The praenomen (Classical Latin:
The tria nomina, consisting of praenomen,
In addition to the Italic peoples was the
The Italic nomenclature system cannot clearly be attributed to any one of these cultures, but seems to have developed simultaneously amongst each of them, perhaps due to constant contact between them. It first appears in urban centers and thence gradually spread to the countryside. In the earliest period, each person was known by a single name, or nomen. These nomina were monothematic; that is, they expressed a single concept or idea. As populations grew, many individuals might be known by the same name. Unlike the other cultures of Europe, which dealt with this problem by adopting dithematic names (names expressing two ideas), the peoples of Italy developed the first true surnames, or cognomina.
At first these were generally personal names, and might refer to any number of things, including a person's occupation, town of origin, the name of his or her father, or some physical feature or characteristic. But gradually an increasing number of them became hereditary, until they could be used to distinguish whole families from one generation to another. As this happened, the word nomen came to be applied to these surnames, and the original personal name came to be called the praenomen, or "forename", as it was usually recited first. Cognomen came to refer to any other personal or hereditary surnames coming after the family name, and used to distinguish individuals or branches of large families from one another.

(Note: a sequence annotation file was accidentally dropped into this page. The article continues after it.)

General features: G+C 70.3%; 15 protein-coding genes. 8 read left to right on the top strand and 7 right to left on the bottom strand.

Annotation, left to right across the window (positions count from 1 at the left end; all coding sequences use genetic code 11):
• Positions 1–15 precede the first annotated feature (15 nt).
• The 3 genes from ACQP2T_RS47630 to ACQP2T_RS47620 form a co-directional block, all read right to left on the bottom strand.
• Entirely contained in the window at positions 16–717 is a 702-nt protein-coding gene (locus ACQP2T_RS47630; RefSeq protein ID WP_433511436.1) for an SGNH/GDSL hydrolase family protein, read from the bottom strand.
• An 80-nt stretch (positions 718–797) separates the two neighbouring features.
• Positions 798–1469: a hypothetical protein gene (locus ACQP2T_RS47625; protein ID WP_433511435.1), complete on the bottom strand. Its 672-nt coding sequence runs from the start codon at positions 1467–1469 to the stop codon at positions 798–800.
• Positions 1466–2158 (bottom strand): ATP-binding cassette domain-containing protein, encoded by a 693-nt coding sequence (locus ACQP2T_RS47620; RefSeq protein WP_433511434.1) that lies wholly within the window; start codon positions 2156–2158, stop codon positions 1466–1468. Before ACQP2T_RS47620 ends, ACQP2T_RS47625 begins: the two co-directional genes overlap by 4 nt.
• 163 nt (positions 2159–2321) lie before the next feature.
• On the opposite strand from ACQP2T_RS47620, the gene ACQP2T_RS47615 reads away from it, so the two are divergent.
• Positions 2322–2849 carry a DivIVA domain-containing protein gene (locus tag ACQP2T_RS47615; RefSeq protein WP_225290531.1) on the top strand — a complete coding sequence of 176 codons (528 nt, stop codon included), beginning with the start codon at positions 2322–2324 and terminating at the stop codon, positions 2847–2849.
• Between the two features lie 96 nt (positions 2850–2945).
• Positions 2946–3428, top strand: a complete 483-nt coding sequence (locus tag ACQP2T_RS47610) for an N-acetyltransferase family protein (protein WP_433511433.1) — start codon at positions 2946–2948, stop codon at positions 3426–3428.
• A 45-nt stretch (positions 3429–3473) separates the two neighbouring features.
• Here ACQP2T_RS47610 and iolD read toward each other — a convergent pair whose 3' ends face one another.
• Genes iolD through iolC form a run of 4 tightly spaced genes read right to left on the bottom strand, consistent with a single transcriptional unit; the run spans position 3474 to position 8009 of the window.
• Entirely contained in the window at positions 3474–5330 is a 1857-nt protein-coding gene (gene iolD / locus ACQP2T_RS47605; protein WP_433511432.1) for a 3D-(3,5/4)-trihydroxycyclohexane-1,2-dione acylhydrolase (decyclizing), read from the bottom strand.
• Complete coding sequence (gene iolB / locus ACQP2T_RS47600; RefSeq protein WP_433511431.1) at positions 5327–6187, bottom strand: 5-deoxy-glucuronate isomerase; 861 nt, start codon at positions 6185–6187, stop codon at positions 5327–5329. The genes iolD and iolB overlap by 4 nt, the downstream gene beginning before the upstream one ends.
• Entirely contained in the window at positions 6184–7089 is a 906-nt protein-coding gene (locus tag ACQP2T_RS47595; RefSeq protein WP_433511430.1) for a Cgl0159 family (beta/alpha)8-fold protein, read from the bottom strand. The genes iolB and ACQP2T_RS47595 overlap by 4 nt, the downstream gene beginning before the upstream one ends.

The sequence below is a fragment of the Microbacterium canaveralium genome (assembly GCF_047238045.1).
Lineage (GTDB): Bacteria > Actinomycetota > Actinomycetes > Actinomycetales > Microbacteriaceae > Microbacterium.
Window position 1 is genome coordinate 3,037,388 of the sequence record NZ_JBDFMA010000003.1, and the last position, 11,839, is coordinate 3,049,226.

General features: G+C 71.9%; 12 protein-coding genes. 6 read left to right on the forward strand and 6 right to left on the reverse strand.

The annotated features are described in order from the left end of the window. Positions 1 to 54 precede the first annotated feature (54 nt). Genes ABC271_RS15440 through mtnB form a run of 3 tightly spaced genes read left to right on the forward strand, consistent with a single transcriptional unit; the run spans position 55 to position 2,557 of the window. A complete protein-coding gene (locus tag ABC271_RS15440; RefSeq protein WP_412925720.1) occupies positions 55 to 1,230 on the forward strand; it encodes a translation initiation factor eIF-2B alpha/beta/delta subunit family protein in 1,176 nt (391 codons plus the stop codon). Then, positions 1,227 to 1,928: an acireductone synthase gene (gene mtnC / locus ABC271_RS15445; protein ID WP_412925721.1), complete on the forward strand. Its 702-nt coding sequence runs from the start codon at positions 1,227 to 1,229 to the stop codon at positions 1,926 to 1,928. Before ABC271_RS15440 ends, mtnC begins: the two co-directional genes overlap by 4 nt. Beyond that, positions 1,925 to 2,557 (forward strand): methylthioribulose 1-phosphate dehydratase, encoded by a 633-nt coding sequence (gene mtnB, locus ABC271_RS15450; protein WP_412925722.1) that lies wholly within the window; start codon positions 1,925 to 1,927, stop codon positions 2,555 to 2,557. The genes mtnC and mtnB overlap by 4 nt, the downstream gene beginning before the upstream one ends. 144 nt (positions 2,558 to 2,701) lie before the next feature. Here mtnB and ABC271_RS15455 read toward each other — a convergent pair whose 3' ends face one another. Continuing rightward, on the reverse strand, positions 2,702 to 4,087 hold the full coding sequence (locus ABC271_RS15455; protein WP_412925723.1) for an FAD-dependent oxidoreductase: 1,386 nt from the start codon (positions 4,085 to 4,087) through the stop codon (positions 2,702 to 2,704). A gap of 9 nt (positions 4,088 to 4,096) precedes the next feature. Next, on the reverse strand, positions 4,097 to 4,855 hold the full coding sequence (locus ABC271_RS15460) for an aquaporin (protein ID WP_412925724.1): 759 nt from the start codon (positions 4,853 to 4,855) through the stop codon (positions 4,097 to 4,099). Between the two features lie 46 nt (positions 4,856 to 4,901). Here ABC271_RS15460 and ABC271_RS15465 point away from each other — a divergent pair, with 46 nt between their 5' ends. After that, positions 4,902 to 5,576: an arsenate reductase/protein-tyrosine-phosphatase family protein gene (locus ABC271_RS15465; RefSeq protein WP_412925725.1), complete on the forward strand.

As the tria nomina developed throughout Italy, the importance of the praenomen in everyday life declined considerably, together with the number of praenomina in common use. By the 1st century
Most common praenomina were regularly abbreviated in writing (in speech the full name would always be used). Although some names could be abbreviated multiple ways, the following tables include only the most usual abbreviation, if any, for each name. These abbreviations continue to be used by classical scholars.